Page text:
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20121201
20121231
Search Results 0 to 5 of about 6 (some duplicates have been removed)
government figures, among the authority figures, and among society at large. >> afghan war victims have filed a class action suit against germany in a court in the western city of bonn. >> those claims are related to an air strike ordered by a german officer in northern afghanistan in 2009, which killed 90 civilians. germany had given some compensation to the victims' families without admitting responsibility. >> lawyers representing survivors of the air strike are demanding higher compensation -- more than 3 million euros in total. they complain the settlements arrived at immediately following the attack were too small. as far as the german government is concerned, the case is closed. >> 5000 u.s. dollars was paid in over 90 instances. this money was transferred to an account in afghanistan. the account was specifically designed to compensate these families. >> on september 4, 2009, a u.s. f-15 fighter jets bombed two fuel tankers, killing more than 90 civilians. a german officer called in the air strike based on faulty intelligence. the political repercussions were extensive. the german def
quiet they were largely unskilled and there were no opportunities in the south and went into another plantation. there were no villages and towns and cities in the north. in the north people could free slaves with opportunities in manufacturing where they could learn skills and trades. couldn't do that in the south. the only opportunity for work or for field hands and when the cotton gin was invented, and that absorbed all the slaves unskilled laborer and you now have i plantation owner, this rather cruel lower middle income people buying property in planting cotton prior to that, most of the poor whites in the south were against slavery because the slaves competed with them for jobs. but unlike most politicians come he put his political career on the line in favor of abolition. >> he was the first to stand up and he led the fight turned his congressional career, which really began after his presidency. he failed to be really did to the presidency. you brought this up before because he didn't have the common touch. he believed it was the need for dignity of a presidential candidate t
largely unskilled and there were no opportunities in the south. the word out of one plantation began to another plantation. there were villages and towns and cities in the north come in and in the north people could read the slaves. there were opportunities in manufacturing where they could learn skills and serve as apprentices and learn skills and trades. couldn't do that in the south. the only opportunity for work was field hands, and then when it caught him chain was invented -- cotton shane was invented, you now have a sort of patrician of plantation owners. middle and lower-income people buying property and planting cotton. prior to that, most of the poor whites in the south were against slavery because the slaves compete for jobs. >> unlike most politicians he put his political career on the line in favor of abolition. he was the first to stand up for emancipation and he led the fight throughout his congressional career which began after his presidency. he failed to be reelected and the presidency because he didn't have the common touch. he believed that there was beneath the d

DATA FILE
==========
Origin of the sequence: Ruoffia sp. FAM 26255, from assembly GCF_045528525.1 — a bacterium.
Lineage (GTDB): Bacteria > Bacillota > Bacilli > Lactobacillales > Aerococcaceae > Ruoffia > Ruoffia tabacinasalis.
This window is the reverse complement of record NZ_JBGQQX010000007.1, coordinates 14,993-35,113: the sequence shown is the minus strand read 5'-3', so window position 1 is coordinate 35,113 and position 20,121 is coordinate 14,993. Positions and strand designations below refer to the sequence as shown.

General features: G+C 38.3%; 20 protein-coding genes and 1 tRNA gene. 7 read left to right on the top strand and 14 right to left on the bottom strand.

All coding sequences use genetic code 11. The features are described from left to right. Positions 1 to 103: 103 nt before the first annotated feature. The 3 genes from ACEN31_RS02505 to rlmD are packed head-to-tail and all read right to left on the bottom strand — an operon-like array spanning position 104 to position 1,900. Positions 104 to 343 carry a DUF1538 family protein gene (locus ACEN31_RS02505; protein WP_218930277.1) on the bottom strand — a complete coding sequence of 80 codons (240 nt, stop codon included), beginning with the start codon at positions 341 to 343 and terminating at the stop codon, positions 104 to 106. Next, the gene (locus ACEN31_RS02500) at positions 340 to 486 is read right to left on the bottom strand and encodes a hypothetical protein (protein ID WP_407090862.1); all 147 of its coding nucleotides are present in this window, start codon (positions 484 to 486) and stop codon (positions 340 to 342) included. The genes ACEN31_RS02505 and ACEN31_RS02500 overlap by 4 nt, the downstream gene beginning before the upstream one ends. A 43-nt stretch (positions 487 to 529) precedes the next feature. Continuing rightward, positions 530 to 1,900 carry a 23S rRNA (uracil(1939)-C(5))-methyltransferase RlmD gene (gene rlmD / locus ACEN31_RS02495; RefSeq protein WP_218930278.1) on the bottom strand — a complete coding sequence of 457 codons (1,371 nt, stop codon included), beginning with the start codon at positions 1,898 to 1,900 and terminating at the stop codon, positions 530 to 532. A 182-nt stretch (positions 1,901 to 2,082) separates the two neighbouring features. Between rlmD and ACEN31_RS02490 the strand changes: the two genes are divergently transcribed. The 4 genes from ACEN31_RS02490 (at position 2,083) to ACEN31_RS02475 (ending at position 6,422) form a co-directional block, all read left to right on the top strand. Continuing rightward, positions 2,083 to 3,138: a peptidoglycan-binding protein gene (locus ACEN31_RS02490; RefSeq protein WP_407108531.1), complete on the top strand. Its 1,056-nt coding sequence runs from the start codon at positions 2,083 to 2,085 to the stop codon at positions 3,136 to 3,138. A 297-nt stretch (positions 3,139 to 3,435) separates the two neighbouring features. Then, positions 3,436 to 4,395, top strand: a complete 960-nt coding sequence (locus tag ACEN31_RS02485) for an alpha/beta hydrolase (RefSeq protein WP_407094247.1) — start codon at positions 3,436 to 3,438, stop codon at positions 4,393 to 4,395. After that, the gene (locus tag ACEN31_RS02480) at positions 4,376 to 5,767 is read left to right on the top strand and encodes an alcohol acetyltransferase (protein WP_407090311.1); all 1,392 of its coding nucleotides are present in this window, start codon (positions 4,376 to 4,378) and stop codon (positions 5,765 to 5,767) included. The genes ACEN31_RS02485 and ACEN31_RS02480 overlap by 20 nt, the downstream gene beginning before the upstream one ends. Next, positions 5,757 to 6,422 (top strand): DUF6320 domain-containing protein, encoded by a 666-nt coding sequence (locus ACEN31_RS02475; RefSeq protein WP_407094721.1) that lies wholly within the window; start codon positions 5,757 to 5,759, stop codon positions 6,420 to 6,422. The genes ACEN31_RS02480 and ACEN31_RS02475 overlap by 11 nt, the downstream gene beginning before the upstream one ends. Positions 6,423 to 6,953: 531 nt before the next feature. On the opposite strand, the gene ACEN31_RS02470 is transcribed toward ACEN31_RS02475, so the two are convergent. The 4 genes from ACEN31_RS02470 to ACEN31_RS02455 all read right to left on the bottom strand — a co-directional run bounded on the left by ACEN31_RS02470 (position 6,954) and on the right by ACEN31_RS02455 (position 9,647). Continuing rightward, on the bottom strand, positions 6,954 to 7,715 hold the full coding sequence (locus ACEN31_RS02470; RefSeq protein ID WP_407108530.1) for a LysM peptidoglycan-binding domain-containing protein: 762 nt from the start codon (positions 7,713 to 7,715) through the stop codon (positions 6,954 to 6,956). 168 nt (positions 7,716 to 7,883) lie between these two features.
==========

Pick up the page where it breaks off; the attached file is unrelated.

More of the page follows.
on things. he loved being provocative. he largely created the new york city we now know, certainly the point of view. it inspired me because i have always looked up to people who sea change taking place and look at that as an opportunity instead of a threat. a couple of years before he died, i went to see him. he died about five years ago. he was at berkeley and at the time in his late 70's. he was running the graduates' magazine program at uc. he had serious cancer. it was very hard to understand him. he was still so excited about the student projects. he spent the entire morning taking me through these magazines his graduate students had created. he was an optimist and passionate about his work right to the end. it was also very instructive to recognize it is not work if you love what you do. >> let me follow-up on that. you have spoken about how you have never taken the easy path. you are drawn to where the heat is. that takes a tremendous amount of courage. why are you drawn to that? >> i do not know the answer completely except that i grew up as the oldest daughter and oldest granddaugh
and about box and the point i was trying to stress is i think the u.s. writ large, the government and also the civil society organizations and others were standing on the side lines here. they have to do private city along the same line. right now i think the u.s. policy, and again, u.s. government policy that those of you i think in the civil society and others were sitting on the sidelines here where there's a desire among the political forces including the under islamists who want to bring about change in their political movement and were for the large part sitting on the side line here and we need to do more. >> we do need to move on to the q&a portion here. i would like to take a few questions from the audience the if you have a question raise your hand. we have migrants' circulating and we will take ten minutes before we begin to wrap up. >> i'm on the center for democracy and human rights in saudi arabia in washington, d.c. what's missing over on these discussions which i tend to miss them less and less is the fact that islamists haven't been told all along. the other point is there
Search Results 0 to 5 of about 6 (some duplicates have been removed)

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